<p><strong>CONCLUSIONS: </strong>In children treated for DKA, faster fluid administration rates led to a more rapid normalization of anion gap and Pco than slower fluid infusion rates but were associated with an increased frequency of hyperchloremic acidosis.</p>

DOI

10.2337/dc20-3113

Alternate Title

Diabetes Care

PMID

34187840

Title

Validation of Septic Knee Monoarthritis Prediction Rule in a Lyme Disease Endemic Area.

Year of Publication

2021

Date Published

2021 May 13

ISSN Number

1535-1815

Abstract

<p><strong>OBJECTIVE: </strong>In Lyme disease endemic areas, Lyme and septic arthritis often present similarly. A published septic knee arthritis clinical prediction rule includes 2 high-risk predictors: absolute neutrophil count of 10,000 cells/mm or greater and erythrocyte sedimentation rate of 40 mm/h or greater. The objective of the study was to externally validate this prediction rule in a multicenter prospective cohort.</p>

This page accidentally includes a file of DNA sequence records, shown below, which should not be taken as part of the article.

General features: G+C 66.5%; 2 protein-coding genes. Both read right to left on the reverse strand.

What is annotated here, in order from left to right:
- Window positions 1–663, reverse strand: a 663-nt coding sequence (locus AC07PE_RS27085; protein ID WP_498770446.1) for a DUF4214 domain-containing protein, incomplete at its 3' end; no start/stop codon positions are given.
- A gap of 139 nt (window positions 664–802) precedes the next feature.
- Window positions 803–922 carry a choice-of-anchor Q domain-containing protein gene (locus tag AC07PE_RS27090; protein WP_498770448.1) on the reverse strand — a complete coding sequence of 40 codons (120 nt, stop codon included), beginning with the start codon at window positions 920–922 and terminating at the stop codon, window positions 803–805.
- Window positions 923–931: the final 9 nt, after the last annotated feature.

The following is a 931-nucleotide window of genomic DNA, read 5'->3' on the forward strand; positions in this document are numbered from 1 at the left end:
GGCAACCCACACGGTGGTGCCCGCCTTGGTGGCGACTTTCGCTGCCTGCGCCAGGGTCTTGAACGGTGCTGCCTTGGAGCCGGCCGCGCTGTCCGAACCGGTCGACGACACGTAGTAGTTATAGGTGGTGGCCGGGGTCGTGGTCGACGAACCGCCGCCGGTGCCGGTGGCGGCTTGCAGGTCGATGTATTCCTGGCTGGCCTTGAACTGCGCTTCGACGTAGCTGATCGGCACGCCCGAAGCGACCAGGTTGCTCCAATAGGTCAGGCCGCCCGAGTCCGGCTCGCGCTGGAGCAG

<p><strong>METHODS: </strong>We enrolled a prospective cohort of children with knee monoarthritis undergoing evaluation for Lyme disease at 1 of 8 Pedi Lyme Net emergency departments located in endemic areas. We defined a case of septic arthritis with a positive synovial fluid culture or a synovial fluid white blood cell count of 50,000 or greater per high powered field with a positive blood culture and Lyme arthritis with a positive or equivocal C6 EIA, followed by a positive supplemental immunoblot. Other children were classified as having inflammatory arthritis. We report the performance of the septic arthritis clinical prediction rule in our study population.</p>